THE Queensland government’s plan to eradicate bovine Johne's disease (BJD) from the State has come under question at a Rockhampton forum run by the Australian Beef Association (ABA).
About 200 beef producers heard Australian Johnes Alliance representative and forum organiser Don Lawson - a Victorian stud Angus breeder - describe the disease as "insignificant", despite the recent government push to preserve Queensland's BJD protected status.
The BJD outbreak was detected on a Central Queensland stud last November, forcing 171 properties initially into quarantine. Currently 71 are still quarantined, says Biosecurity Queensland.
Mr Lawson, a critic of the eradication plan, said the real issue with the outbreak was policy, not the actual disease. He said eradication of BJD was impossible for a number of reasons.
"There is no reliable test for the disease and no cure. The blood tests only identify about half the animals infected and the faecal test only detects the disease when the animal is shedding," he said.
Mr Lawson said the only exit strategy was to hand the disease management back to producers.
"The industry needs to undertake an eradication cost-benefit study, because you don't spend $100,000 on one sheep with fly strike," he said.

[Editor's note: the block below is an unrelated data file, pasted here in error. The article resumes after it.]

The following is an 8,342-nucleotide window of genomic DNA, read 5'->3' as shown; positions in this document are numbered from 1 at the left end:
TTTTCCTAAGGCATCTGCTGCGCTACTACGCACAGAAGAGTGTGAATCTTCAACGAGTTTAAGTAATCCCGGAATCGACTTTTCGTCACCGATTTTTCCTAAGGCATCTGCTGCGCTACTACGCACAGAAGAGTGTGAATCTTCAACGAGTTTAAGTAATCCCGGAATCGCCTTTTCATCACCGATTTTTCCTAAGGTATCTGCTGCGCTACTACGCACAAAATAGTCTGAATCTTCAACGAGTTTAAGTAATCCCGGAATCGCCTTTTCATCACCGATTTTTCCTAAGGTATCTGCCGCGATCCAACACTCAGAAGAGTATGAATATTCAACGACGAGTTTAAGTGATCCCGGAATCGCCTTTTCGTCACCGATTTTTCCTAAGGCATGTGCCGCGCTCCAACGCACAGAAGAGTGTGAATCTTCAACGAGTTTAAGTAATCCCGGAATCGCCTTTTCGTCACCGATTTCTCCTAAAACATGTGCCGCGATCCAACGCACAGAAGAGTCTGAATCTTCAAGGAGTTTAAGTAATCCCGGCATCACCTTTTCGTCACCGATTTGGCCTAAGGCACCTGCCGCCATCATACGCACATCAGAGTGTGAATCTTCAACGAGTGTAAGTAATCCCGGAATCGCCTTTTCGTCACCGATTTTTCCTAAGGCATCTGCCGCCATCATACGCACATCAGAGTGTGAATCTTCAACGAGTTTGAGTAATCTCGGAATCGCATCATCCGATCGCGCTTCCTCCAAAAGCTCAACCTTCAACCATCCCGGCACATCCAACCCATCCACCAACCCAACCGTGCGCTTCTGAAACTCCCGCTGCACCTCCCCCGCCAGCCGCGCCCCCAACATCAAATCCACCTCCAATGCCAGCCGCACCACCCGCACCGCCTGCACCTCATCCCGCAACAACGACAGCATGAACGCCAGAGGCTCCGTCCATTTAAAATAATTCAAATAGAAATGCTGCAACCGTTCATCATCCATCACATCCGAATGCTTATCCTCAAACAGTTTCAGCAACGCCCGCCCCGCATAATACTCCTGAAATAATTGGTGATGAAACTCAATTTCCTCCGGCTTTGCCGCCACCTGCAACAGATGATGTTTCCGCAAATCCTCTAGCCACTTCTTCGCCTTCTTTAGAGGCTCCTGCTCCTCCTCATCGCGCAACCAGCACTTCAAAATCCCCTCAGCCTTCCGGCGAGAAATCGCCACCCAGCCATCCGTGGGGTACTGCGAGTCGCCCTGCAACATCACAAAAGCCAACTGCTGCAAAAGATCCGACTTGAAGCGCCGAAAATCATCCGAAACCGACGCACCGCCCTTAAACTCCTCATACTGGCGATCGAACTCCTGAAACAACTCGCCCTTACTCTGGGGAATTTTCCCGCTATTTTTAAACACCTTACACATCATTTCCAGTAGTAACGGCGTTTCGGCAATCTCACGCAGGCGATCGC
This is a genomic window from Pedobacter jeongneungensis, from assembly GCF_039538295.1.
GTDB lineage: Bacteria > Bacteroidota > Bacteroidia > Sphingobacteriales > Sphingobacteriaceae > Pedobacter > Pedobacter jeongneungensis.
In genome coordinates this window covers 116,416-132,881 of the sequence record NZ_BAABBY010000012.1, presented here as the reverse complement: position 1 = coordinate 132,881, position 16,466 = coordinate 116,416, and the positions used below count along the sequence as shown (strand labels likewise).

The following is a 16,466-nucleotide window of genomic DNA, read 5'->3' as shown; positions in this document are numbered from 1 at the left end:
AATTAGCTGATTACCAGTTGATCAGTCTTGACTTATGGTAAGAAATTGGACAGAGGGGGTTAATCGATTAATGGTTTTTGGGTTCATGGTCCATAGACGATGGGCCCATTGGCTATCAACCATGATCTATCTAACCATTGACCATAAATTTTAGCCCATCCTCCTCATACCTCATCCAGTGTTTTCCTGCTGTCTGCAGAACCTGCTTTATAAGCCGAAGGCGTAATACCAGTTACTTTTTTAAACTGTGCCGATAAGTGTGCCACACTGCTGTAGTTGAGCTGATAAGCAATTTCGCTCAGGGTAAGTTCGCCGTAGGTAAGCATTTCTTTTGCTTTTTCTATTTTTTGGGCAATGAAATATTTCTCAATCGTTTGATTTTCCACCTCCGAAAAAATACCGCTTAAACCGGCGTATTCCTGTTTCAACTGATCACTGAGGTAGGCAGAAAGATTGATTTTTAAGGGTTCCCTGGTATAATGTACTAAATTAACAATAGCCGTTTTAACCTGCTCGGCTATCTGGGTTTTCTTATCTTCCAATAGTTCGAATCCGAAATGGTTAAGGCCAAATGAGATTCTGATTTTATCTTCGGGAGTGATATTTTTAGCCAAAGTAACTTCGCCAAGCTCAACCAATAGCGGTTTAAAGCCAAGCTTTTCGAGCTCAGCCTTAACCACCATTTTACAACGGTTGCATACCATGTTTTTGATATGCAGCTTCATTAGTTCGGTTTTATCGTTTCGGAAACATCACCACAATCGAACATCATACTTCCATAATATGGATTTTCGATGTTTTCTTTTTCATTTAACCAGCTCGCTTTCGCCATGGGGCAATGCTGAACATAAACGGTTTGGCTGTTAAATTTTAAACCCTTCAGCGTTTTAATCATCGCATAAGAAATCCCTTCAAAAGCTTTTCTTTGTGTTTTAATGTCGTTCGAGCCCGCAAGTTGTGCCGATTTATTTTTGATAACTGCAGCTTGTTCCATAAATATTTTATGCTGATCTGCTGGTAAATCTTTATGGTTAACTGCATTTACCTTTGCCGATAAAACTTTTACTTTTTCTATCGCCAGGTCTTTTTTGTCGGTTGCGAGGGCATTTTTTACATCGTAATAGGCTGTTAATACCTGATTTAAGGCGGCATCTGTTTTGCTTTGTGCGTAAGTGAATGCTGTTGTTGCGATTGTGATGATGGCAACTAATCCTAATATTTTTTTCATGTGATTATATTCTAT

Veterinarian and University of Melbourne consultant John Webb Ware said BJD eradication was difficult and production impacts were minimal. He said the financial impact of control programs could spell the end of some businesses, and the threat would still remain.
"If we go down the eradication path, despite our best intentions and huge financial costs, infected herds will remain in Queensland and leave us vulnerable to future disease outbreaks," he said.
Australian Brahman Breeders Association (ABBA) general manager John Croaker said the financial and emotional cost to some of his members in the wake of the BJD trace-forward operation was immense. He reconfirmed ABBA's position that BJD should be a producer-managed disease.
ABA chair Brad Bellinger presented a resolution that a committee be formed to provide advice and do research into a practical BJD policy, and said the forum achieved the aims of “informing producers on the pitfalls of pursuing an eradication program and allowing them to see BJD in a less fearful light”.
Speakers from AgForce, Cattle Council and Federal Agriculture Minister Joe Ludwig’s office confirmed their commitment to an eradication plan, designed to protect export markets.
State Agriculture Minister John McVeigh will hold an official stakeholder meeting in Brisbane on March 26 to announce the direction of the government's BJD plan based on lab test results and the outcome of an independent review headed by former AgForce president Brent Finlay.